Masonry work at Macdonald-Stewart Library Building (Schulich Library of Science and Engineering) & FAQs

News

Published: 28Nov2014

Originally published: September 10, 2014

Please scroll down for FAQs.


Wednesday, September 10, 2014

From Robert Couvrette, Associate Vice-Principal (University Services) and Colleen Cook, Trenholme Dean of Libraries

We would like to advise you that work involving an in-depth investigation of and some repairs to the masonry walls of the Macdonald-Stewart Library Building, which houses the Schulich Library of Science and Engineering, will begin on Monday, September 15.

This work will result in some disruption and noise for Library users between now and December, when the project is scheduled to be completed. It will mean shifting some materials and adjusting study spaces. The Library will remain open for the duration of the project and we anticipate maintaining the same number of study seats.

During the recent roof replacement, deterioration in the 120-year-old building’s exterior stone wall was observed, prompting McGill in early 2014 to commission an investigation into the state of the building. The subsequent report, from an outside firm of architects and a structural engineer, revealed that the deterioration of the stone structure was more advanced than previously known and that McGill must move quickly to prevent further deterioration, especially avoiding the freeze-thaw cycle in the winter that leads to the accelerated degradation of old stone work.

Construction crews will erect interior walls in some places on all floors to create a space between the building’s interior and its exterior walls to facilitate the masonry investigation and expedite any immediate repairs required. Scaffolding will also be erected around the building and we ask that everyone respect security personnel who will direct pedestrian traffic in the vicinity of the building.

We will attempt to minimize the disruptive effects of the work, but there will definitely be more noise than normal, especially during the mornings. We apologize for the inconvenience this will cause and we will work with staff, students and faculty to find solutions to any problems as they arise.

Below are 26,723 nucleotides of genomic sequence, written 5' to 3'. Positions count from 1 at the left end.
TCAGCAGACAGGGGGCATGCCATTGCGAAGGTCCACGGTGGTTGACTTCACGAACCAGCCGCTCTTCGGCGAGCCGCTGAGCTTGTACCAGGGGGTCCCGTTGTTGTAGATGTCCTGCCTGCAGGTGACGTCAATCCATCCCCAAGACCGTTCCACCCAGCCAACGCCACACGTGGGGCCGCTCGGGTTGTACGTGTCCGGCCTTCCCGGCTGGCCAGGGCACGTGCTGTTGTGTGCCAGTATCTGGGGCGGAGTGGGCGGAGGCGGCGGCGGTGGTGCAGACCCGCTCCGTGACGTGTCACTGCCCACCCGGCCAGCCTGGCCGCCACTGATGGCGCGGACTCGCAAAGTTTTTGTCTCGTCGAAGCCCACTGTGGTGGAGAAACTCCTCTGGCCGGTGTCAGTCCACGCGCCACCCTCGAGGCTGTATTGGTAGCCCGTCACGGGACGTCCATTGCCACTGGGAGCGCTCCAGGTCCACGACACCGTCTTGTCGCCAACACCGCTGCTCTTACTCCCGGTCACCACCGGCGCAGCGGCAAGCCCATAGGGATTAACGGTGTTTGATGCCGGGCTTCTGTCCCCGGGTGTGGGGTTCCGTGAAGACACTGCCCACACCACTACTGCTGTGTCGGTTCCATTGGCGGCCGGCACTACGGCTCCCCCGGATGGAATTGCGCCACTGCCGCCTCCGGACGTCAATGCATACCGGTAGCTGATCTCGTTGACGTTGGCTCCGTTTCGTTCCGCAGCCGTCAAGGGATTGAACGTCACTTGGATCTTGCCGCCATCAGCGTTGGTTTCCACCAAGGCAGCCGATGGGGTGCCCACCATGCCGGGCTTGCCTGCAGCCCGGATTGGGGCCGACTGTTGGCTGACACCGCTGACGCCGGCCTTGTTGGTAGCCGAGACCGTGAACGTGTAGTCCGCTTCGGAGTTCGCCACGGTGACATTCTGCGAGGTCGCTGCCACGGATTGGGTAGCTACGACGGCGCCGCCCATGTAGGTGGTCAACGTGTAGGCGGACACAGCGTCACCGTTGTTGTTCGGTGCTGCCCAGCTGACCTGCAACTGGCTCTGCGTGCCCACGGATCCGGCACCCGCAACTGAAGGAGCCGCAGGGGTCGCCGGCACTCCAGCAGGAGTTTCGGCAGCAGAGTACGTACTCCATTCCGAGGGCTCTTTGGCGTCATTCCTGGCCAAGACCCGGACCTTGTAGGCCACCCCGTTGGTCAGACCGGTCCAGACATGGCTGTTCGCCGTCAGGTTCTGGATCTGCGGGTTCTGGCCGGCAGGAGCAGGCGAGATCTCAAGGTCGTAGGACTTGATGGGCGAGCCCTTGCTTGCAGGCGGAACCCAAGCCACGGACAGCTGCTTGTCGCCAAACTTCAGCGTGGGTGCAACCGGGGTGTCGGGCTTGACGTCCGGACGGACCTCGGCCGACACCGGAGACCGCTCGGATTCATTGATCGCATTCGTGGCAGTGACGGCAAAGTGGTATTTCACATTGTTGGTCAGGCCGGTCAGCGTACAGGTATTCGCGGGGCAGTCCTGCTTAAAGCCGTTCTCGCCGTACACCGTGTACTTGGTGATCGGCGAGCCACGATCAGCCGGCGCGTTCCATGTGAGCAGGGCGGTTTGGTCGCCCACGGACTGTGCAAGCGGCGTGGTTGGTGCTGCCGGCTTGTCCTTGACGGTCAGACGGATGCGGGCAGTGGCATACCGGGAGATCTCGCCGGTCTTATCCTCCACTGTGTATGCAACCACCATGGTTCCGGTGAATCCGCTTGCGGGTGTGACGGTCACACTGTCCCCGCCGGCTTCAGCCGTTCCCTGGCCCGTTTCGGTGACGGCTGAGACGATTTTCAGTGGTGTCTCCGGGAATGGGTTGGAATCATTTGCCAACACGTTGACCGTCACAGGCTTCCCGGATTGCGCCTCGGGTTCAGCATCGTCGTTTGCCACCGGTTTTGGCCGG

Please see the FAQs below or contact //reno [dot] library [at] mcgill [dot] ca">reno [dot] library [at] mcgill [dot] ca with questions.


Frequently Asked Questions

  1. Why must this work be done now?

    Facilities received a report commissioned earlier this year, which indicates that some steps needs to be taken before this winter sets in to avoid further deterioration.
     
  2. How serious is it?

    It is fairly serious but not dangerous. Necessary steps are being taken to make sure it won’t become dangerous. Stone deteriorates in an accelerated way. The more water infiltrates cracks in the stone and freezes in the winter, the larger those cracks become. It’s a spiraling cycle. The larger the cracks become, the more water infiltrates. McGill has had considerable experience with this issue on the downtown campus. 37 of our buildings were built before 1900. The Macdonald-Stewart Building that currently houses the Schulich Library of Science and Engineering was built in 1893.
     
  3. How will this affect Library users (i.e. students, faculty, staff)?

    Some study spaces will be relocated within the building and some rarely used materials will be shifted within the branch. Some low-use bound journals will be retrievable from our Currie Gym storage facility. Total number of study spaces in the library should be maintained. During this period there will be noise most mornings. Interior walls will be erected to seal off work areas and reduce dust and/or cold. Temporary walls should be in place on all floors by mid to late September. The work is expected to be completed sometime in December.
     
  4. What materials are you putting in storage?

    Bound journals, for the most part, which will still be available if requested.
     
  5. What if the engineers and architects determine, once they start the work, that things are worse than they thought?

    If at any point there is an indication that part of the building does not meet McGill’s very strict safety standards, the area will be closed off immediately. That would extend to the entire building, if the situation were to call for it.
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